• It is small improvements over time that will continue to make the difference. In my youth Thalidomide was sold without being first put through any recognised clinical trials at all! Believe me that we are the lucky beneficiaries of double-blind placebo-controlled randomised trials that have resulted in marvels of medicine during my lifetime. Sense About Science, Good Thinking and Science-Based Medicine organisations are small steps in the right direction regarding good solid researched information and the campaign to make trials data open to all is another. All human acivity is prone to error (as "Concerned" has mentioned) and the scientific method is probably the best way we have to reduce the risk. Minimum qualifications for science/health journalists? It would be good. Can't see the editors/owners going for it though. You always get more sensational press from an unqualified credulous Nutritionist than a qualified Dietician.

  • The caveat is that standards have to be robust. Where the education that dieticians have undergone is found to be flawed, this needs to be acknowledged, not keep hanging on to the status-quo.

    For example, the glycaemic index was introduced in 1981, that established that many starches are turned to blood glucose faster than table sugar. Yet, the Eatwell Plate still stands by the dogma that complex carbohydrates provide slow-release energy, when of course Gi proves many do not.

  • It is often down to book sales. For instance, on another thread here, the Sun published an article that is full of pseudo science.

    Digging a bit deeper, the article is not written by one of the in house journalists, but by some person just trying to flog her new book of nonsense. News papers quite often run these sorts of articles, but it is not clear what is more or less advertorial, and what is genuine reporting.

    You cannot and shouldn't get rid of the confusion however - the public has the right to make up its own mind. But it would be nice if the messages from people who actually know what they are talking about were substantially louder and more easily available and that the public were encouraged to question more.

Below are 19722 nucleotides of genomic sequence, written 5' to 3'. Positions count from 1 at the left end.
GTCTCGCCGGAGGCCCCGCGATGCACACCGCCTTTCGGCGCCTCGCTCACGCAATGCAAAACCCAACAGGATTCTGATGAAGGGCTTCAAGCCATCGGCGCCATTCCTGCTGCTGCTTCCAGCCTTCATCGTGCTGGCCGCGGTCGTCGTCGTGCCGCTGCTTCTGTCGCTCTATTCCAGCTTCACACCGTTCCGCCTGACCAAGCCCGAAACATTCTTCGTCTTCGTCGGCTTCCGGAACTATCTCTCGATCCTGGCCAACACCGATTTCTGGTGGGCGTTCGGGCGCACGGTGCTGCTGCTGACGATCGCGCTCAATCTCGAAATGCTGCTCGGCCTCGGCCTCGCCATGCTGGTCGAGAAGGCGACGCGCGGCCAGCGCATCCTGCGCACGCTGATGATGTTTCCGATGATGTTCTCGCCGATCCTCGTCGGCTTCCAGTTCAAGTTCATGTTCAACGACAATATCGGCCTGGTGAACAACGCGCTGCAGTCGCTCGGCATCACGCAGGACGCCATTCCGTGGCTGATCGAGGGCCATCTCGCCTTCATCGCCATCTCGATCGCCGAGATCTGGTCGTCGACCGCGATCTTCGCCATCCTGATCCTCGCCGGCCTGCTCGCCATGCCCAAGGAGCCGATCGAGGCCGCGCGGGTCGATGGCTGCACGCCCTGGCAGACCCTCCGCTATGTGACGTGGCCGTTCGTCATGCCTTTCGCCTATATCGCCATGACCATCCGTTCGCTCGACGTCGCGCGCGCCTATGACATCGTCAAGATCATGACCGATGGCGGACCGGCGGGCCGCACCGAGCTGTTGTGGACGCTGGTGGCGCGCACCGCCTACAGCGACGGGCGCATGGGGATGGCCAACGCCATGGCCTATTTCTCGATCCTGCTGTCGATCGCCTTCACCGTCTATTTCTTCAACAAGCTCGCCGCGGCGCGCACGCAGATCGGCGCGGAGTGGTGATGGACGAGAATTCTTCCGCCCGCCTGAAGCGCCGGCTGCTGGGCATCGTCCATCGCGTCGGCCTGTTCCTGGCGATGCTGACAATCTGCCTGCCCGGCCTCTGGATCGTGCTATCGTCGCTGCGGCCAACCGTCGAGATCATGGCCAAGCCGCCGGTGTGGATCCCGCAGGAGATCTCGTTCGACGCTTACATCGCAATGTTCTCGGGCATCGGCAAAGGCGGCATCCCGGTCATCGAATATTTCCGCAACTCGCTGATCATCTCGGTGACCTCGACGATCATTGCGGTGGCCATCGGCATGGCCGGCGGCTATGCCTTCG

Mind you, I think expecting the public to forensically examine evidence (as is often suggested by promoters of good science) is a bit much. Who on earth has time? And lets face it, with the exception of a handful of celeb scientists and doctors, the scientific community can seem very dry and scarily out of touch with what it takes to be popular!

    Maybe more need to be encouraged to be part of a pop band before they take up their scientific career....

  • What can be done? Simple. Don't rely on the media for any sources of advice on diet.

    Go to the governments health website (NHS Direct in UK) and follow their scientific-evidence-based advice on healthy diet and you can't go far wrong.

    Ignore all these media reports of 'new' scientific discoveries with often confusing or conflicting advice, or the new fad diet reports often endorsed by celebrities.

    Stick to a sound scientific-based source of information. If you want to look into the subject further and assess your own individual needs (always a good approach) the government has advice on how to do this, and there's plenty of books written by qualified and respected nutritionalists. Just avoid the fad and follow the facts.

You may also like...